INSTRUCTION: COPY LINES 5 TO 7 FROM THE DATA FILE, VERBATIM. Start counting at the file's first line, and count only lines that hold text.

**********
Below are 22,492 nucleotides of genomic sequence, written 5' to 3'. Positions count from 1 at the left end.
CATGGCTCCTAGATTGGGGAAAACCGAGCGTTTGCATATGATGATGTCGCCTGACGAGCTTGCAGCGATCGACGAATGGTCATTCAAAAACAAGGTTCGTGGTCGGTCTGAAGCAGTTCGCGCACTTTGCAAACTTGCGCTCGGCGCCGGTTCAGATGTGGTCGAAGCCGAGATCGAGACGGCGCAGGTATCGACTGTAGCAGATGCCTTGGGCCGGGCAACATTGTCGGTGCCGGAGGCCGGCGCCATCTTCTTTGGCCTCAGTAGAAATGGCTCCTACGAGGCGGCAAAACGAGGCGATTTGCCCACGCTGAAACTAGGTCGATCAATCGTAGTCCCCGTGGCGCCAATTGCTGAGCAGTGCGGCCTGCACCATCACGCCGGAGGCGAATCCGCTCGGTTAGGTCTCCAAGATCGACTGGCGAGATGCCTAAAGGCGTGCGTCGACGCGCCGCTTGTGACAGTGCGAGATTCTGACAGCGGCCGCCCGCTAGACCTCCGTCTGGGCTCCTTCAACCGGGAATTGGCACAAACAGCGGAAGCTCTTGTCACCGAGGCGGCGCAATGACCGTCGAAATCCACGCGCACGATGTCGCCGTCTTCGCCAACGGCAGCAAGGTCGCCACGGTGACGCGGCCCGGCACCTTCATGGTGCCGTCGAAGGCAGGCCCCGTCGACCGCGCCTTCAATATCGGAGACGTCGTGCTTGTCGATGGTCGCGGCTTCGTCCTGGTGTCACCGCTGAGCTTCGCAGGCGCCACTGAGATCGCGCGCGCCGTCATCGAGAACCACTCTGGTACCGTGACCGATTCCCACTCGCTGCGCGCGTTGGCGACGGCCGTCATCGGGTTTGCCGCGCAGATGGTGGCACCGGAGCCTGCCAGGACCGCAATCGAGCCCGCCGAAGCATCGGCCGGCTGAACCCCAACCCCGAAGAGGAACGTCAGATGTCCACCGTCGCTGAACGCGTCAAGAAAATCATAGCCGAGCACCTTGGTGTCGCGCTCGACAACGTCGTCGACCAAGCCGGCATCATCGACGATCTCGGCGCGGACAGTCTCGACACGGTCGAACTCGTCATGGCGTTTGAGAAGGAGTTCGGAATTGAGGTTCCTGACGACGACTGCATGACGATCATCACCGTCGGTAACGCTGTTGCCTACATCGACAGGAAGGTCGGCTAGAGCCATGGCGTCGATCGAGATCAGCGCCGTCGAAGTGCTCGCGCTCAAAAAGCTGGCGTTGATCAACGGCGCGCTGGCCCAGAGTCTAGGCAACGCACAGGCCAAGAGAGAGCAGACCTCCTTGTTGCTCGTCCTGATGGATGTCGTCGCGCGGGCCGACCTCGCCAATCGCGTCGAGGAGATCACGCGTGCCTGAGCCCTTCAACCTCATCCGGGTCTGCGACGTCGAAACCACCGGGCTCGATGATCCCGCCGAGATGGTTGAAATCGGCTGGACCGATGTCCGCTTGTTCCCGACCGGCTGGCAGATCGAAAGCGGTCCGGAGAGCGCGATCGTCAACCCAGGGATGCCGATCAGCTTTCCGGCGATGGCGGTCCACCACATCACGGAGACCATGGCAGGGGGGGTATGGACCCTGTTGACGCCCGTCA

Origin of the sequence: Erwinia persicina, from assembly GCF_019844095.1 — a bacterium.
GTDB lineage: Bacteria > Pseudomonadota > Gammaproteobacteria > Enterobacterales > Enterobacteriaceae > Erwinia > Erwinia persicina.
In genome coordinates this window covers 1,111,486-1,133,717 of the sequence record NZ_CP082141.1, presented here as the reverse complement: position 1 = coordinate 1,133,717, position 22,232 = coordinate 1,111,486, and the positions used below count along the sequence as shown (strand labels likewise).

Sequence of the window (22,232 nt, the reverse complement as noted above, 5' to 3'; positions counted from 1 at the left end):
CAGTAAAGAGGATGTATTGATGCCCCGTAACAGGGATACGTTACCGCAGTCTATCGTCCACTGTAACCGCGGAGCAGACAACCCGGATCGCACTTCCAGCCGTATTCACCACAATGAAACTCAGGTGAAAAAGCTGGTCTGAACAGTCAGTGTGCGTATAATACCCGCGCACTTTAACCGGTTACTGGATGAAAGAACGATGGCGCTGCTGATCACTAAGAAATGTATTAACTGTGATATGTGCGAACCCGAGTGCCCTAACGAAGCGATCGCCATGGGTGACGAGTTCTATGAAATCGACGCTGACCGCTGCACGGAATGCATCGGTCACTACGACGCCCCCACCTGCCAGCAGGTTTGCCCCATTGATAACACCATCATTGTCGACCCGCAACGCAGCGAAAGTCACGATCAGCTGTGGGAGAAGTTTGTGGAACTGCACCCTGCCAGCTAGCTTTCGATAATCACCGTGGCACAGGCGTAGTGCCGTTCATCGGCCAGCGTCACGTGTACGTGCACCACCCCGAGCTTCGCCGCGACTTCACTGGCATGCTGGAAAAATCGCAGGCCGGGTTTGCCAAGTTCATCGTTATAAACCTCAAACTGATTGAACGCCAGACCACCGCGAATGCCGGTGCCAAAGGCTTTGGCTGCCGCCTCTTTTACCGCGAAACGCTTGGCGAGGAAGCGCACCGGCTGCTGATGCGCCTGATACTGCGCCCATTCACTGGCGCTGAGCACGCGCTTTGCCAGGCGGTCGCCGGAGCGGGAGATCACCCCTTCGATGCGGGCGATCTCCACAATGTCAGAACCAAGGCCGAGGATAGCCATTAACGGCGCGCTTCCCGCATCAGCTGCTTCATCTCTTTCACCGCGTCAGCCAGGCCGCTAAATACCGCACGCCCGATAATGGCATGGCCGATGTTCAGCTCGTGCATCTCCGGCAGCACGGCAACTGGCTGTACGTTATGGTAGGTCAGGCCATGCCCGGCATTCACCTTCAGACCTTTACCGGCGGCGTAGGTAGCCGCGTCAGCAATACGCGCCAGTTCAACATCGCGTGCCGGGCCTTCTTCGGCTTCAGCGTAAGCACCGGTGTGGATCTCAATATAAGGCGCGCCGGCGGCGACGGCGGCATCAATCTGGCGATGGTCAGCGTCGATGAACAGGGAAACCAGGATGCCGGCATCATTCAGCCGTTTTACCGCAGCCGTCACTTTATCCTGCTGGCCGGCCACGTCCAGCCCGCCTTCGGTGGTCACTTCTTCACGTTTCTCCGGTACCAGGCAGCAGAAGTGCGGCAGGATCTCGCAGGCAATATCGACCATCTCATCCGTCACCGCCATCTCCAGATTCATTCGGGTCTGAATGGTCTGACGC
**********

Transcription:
In genome coordinates this window covers 1,111,486-1,133,717 of the sequence record NZ_CP082141.1, presented here as the reverse complement: position 1 = coordinate 1,133,717, position 22,232 = coordinate 1,111,486, and the positions used below count along the sequence as shown (strand labels likewise).

Sequence of the window (22,232 nt, the reverse complement as noted above, 5' to 3'; positions counted from 1 at the left end):
CAGTAAAGAGGATGTATTGATGCCCCGTAACAGGGATACGTTACCGCAGTCTATCGTCCACTGTAACCGCGGAGCAGACAACCCGGATCGCACTTCCAGCCGTATTCACCACAATGAAACTCAGGTGAAAAAGCTGGTCTGAACAGTCAGTGTGCGTATAATACCCGCGCACTTTAACCGGTTACTGGATGAAAGAACGATGGCGCTGCTGATCACTAAGAAATGTATTAACTGTGATATGTGCGAACCCGAGTGCCCTAACGAAGCGATCGCCATGGGTGACGAGTTCTATGAAATCGACGCTGACCGCTGCACGGAATGCATCGGTCACTACGACGCCCCCACCTGCCAGCAGGTTTGCCCCATTGATAACACCATCATTGTCGACCCGCAACGCAGCGAAAGTCACGATCAGCTGTGGGAGAAGTTTGTGGAACTGCACCCTGCCAGCTAGCTTTCGATAATCACCGTGGCACAGGCGTAGTGCCGTTCATCGGCCAGCGTCACGTGTACGTGCACCACCCCGAGCTTCGCCGCGACTTCACTGGCATGCTGGAAAAATCGCAGGCCGGGTTTGCCAAGTTCATCGTTATAAACCTCAAACTGATTGAACGCCAGACCACCGCGAATGCCGGTGCCAAAGGCTTTGGCTGCCGCCTCTTTTACCGCGAAACGCTTGGCGAGGAAGCGCACCGGCTGCTGATGCGCCTGATACTGCGCCCATTCACTGGCGCTGAGCACGCGCTTTGCCAGGCGGTCGCCGGAGCGGGAGATCACCCCTTCGATGCGGGCGATCTCCACAATGTCAGAACCAAGGCCGAGGATAGCCATTAACGGCGCGCTTCCCGCATCAGCTGCTTCATCTCTTTCACCGCGTCAGCCAGGCCGCTAAATACCGCACGCCCGATAATGGCATGGCCGATGTTCAGCTCGTGCATCTCCGGCAGCACGGCAACTGGCTGTACGTTATGGTAGGTCAGGCCATGCCCGGCATTCACCTTCAGACCTTTACCGGCGGCGTAGGTAGCCGCGTCAGCAATACGCGCCAGTTCAACATCGCGTGCCGGGCCTTCTTCGGCTTCAGCGTAAGCACCGGTGTGGATCTCAATATAAGGCGCGCCGGCGGCGACGGCGGCATCAATCTGGCGATGGTCAGCGTCGATGAACAGGGAAACCAGGATGCCGGCATCATTCAGCCGTTTTACCGCAGCCGTCACTTTATCCTGCTGGCCGGCCACGTCCAGCCCGCCTTCGGTGGTCACTTCTTCACGTTTCTCCGGTACCAGGCAGCAGAAGTGCGGCAGGATCTCGCAGGCAATATCGACCATCTCATCCGTCACCGCCATCTCCAGATTCATTCGGGTCTGAATGGTCTGACGC